Which of the College Football Playoff teams is the most likable, according to Twitter?
NFL 

Twitter users and members of the College Football Playoff committee share positive feelings about the national semifinalists.

An analysis by Block Six Analytics of 75,000 tweets from Sunday until Tuesday based on percentage of positive posts ranks the top four teams in the exact order as the playoff committee: Alabama with 65.57 percent positive tweets, followed by Clemson (65.22), Notre Dame (60.31) and Oklahoma (46.77). Those numbers also mirror expectations for the semifinals with Alabama and Clemson expected to advance to the national title game.

The four teams also follow the same order as the Amway Coaches Poll.

“Since the CFB playoff rankings were released on Sunday, favorability has increased considerably for the top three teams in the Coaches Poll,” said Adam Robbins, B6A’s head of corporate sales. “Ohio State and Georgia saw the largest favorability drop after not being selected for the playoffs.” 

B6A also looked at the top seven teams in the coaches poll for the entire season, analyzing 1.25 million tweets, which puts the margin of error below 0.5 percent, according to Alex Cordover, head of data science for B6A.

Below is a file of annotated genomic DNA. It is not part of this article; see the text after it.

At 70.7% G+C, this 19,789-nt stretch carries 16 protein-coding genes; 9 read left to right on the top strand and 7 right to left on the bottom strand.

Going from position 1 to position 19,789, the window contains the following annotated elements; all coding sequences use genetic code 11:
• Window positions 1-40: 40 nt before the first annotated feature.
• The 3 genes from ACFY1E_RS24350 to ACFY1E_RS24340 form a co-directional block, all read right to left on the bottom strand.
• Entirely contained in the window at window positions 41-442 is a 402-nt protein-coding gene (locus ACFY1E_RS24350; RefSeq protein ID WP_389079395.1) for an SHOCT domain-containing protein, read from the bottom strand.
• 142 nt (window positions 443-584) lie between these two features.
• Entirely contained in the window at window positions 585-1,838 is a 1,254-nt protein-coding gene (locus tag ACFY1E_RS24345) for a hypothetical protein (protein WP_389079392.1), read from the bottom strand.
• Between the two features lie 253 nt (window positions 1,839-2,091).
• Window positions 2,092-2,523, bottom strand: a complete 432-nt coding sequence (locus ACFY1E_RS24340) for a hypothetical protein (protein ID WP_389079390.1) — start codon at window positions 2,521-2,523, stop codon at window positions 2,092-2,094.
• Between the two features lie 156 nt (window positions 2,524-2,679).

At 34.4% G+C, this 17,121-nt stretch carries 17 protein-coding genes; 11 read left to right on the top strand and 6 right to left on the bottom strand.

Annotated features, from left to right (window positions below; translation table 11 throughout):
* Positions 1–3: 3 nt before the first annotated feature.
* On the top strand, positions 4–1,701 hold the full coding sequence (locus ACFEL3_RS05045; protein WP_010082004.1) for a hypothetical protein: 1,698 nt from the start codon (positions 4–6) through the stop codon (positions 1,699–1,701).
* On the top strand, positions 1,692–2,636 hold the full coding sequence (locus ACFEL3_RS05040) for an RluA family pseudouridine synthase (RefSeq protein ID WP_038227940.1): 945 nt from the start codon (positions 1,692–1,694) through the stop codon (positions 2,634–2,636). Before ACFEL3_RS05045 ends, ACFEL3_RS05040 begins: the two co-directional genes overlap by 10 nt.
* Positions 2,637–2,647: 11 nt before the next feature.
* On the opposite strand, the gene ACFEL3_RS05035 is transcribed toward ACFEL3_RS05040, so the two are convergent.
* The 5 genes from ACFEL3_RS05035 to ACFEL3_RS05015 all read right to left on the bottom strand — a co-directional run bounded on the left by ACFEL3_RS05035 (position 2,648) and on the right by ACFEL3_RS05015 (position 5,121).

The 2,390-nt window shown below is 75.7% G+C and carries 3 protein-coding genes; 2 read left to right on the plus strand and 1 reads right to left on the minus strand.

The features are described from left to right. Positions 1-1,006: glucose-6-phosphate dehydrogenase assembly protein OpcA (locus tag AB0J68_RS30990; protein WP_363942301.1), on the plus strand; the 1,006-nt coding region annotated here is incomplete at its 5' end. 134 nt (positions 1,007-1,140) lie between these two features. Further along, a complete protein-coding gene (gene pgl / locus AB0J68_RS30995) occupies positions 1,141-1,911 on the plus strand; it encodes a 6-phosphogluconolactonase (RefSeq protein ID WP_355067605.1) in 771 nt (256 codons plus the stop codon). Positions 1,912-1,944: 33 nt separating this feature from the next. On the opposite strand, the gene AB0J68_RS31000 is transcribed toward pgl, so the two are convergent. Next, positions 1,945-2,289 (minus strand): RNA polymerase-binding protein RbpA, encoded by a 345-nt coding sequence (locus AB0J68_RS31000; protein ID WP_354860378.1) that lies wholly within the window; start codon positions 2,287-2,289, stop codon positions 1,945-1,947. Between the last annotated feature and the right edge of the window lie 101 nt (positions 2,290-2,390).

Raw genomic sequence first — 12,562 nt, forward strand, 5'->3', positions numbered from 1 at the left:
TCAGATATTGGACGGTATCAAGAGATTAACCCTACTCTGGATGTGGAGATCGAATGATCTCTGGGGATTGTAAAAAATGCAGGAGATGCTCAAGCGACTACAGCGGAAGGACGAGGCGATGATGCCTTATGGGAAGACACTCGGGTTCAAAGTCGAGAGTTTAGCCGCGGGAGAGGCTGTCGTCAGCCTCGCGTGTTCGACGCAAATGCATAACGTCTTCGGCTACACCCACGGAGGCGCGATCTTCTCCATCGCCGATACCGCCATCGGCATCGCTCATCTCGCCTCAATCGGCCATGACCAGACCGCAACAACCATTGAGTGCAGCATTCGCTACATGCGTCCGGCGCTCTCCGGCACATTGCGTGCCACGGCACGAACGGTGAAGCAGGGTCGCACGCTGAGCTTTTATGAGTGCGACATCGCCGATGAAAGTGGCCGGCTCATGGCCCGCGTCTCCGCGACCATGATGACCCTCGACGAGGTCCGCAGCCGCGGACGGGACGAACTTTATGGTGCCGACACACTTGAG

That data put Central Florida at the top of the likability ratings, just ahead of Alabama. UCF just finished its second consecutive undefeated regular season but was not close to making the playoffs. Only 16.54 percent of tweets about the Golden Knights were negative.

Strangely, Clemson received the highest percentage of negative tweets for the season (28.80) of the seven schools but the least negative since the playoff pairings were announced (7.18).

“The number of impressions is only one component in evaluating social media conversation,” Robbins said. “Understanding sentiment and engagement is crucial in measuring social media value, especially related to sports. It allows teams, leagues and brands the ability to identify topics, trends and people that are generating the most interest and value for their organization.” 

Source: Read Full Article